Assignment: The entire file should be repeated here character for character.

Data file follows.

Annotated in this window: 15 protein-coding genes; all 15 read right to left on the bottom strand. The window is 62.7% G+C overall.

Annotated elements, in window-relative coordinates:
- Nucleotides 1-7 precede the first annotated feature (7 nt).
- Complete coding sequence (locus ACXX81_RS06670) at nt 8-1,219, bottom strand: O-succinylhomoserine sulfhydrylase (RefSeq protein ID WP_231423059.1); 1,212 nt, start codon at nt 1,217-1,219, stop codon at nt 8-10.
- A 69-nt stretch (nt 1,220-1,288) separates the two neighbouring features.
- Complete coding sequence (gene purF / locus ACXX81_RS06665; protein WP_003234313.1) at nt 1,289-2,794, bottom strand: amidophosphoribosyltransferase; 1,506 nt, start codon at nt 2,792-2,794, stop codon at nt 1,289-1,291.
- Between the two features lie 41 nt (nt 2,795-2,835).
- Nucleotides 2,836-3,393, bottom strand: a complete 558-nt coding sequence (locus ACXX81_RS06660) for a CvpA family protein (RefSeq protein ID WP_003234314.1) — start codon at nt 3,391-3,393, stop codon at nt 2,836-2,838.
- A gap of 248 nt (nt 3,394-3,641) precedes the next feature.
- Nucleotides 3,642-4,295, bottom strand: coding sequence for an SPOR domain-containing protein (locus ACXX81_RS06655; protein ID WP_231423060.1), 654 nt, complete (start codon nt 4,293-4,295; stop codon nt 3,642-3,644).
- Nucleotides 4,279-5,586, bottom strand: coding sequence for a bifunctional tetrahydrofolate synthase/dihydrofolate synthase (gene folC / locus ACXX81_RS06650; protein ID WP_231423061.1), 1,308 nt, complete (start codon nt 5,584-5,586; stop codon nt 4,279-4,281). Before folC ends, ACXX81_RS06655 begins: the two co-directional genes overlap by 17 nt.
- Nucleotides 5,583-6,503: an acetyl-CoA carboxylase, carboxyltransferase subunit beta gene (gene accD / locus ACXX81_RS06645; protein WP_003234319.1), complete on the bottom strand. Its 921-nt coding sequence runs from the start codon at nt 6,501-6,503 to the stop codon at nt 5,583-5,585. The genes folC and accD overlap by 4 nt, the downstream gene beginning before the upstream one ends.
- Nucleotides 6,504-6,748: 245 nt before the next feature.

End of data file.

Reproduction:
Annotated in this window: 15 protein-coding genes; all 15 read right to left on the bottom strand. The window is 62.7% G+C overall.

Annotated elements, in window-relative coordinates:
- Nucleotides 1-7 precede the first annotated feature (7 nt).
- Complete coding sequence (locus ACXX81_RS06670) at nt 8-1,219, bottom strand: O-succinylhomoserine sulfhydrylase (RefSeq protein ID WP_231423059.1); 1,212 nt, start codon at nt 1,217-1,219, stop codon at nt 8-10.
- A 69-nt stretch (nt 1,220-1,288) separates the two neighbouring features.
- Complete coding sequence (gene purF / locus ACXX81_RS06665; protein WP_003234313.1) at nt 1,289-2,794, bottom strand: amidophosphoribosyltransferase; 1,506 nt, start codon at nt 2,792-2,794, stop codon at nt 1,289-1,291.
- Between the two features lie 41 nt (nt 2,795-2,835).
- Nucleotides 2,836-3,393, bottom strand: a complete 558-nt coding sequence (locus ACXX81_RS06660) for a CvpA family protein (RefSeq protein ID WP_003234314.1) — start codon at nt 3,391-3,393, stop codon at nt 2,836-2,838.
- A gap of 248 nt (nt 3,394-3,641) precedes the next feature.
- Nucleotides 3,642-4,295, bottom strand: coding sequence for an SPOR domain-containing protein (locus ACXX81_RS06655; protein ID WP_231423060.1), 654 nt, complete (start codon nt 4,293-4,295; stop codon nt 3,642-3,644).
- Nucleotides 4,279-5,586, bottom strand: coding sequence for a bifunctional tetrahydrofolate synthase/dihydrofolate synthase (gene folC / locus ACXX81_RS06650; protein ID WP_231423061.1), 1,308 nt, complete (start codon nt 5,584-5,586; stop codon nt 4,279-4,281). Before folC ends, ACXX81_RS06655 begins: the two co-directional genes overlap by 17 nt.
- Nucleotides 5,583-6,503: an acetyl-CoA carboxylase, carboxyltransferase subunit beta gene (gene accD / locus ACXX81_RS06645; protein WP_003234319.1), complete on the bottom strand. Its 921-nt coding sequence runs from the start codon at nt 6,501-6,503 to the stop codon at nt 5,583-5,585. The genes folC and accD overlap by 4 nt, the downstream gene beginning before the upstream one ends.
- Nucleotides 6,504-6,748: 245 nt before the next feature.